Getting to the bottom of orthographic depth

Xenia Schmalz*, Eva Marinus, Max Coltheart, Anne Castles

*Corresponding author for this work

Research output: Contribution to journalReview articlepeer-review

71 Citations (Scopus)


Orthographic depth has been studied intensively as one of the sources of cross-linguistic differences in reading, and yet there has been little detailed analysis of what is meant by orthographic depth. Here we propose that orthographic depth is a conglomerate of two separate constructs: the complexity of print-to-speech correspondences and the unpredictability of the derivation of the pronunciations of words on the basis of their orthography. We show that on a linguistic level, these two concepts can be dissociated. Furthermore, we make different predictions about how the two concepts would affect skilled reading and reading acquisition. We argue that refining the definition of orthographic depth opens up new research questions. Addressing these can provide insights into the specific mechanisms by which language-level orthographic properties affect cognitive processes underlying reading.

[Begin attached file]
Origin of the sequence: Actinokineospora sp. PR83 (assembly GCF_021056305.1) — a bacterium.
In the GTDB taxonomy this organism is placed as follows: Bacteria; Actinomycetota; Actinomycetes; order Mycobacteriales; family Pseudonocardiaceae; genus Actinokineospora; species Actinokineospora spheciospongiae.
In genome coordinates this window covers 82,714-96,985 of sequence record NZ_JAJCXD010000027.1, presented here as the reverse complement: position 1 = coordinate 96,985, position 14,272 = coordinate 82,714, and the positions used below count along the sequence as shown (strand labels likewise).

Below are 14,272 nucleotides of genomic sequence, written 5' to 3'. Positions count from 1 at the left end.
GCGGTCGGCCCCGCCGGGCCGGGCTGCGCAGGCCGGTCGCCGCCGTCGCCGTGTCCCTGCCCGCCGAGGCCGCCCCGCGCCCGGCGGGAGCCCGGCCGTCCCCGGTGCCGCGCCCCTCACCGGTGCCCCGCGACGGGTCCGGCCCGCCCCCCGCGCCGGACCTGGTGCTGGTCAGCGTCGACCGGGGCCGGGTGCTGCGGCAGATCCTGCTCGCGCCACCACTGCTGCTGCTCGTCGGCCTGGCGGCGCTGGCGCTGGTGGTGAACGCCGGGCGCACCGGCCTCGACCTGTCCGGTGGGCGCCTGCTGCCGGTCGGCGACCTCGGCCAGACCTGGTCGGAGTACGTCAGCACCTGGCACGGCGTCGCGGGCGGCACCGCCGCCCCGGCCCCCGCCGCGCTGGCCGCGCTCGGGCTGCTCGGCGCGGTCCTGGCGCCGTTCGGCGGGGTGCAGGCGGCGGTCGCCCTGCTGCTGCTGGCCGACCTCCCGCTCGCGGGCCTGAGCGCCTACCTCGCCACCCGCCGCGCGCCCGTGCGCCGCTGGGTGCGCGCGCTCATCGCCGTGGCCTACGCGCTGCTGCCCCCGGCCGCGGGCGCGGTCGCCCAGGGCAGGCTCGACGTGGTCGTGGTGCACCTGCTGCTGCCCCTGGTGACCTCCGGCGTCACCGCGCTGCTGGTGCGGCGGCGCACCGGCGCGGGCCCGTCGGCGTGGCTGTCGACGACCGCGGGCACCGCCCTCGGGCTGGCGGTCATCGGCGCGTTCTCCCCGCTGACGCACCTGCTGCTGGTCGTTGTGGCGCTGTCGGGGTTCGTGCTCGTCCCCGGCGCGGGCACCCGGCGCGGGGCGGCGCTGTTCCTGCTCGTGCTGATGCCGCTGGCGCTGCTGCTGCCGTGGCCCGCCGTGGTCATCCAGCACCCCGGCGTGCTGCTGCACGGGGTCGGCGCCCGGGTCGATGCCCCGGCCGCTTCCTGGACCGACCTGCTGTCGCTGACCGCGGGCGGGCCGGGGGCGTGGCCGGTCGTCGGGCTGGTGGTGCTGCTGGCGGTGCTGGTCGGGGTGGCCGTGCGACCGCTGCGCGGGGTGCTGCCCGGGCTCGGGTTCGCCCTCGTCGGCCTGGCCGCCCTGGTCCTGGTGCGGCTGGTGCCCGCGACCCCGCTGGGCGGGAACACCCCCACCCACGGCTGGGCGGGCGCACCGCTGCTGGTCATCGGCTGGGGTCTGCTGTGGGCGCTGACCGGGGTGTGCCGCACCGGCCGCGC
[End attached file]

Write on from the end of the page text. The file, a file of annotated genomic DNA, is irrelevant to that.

Original languageEnglish
Pages (from-to)1614-1629
Number of pages16
JournalPsychonomic Bulletin and Review
Issue number6
Publication statusPublished - 1 Dec 2015


  • Cross-linguistic differences
  • Orthographic depth
  • Reading


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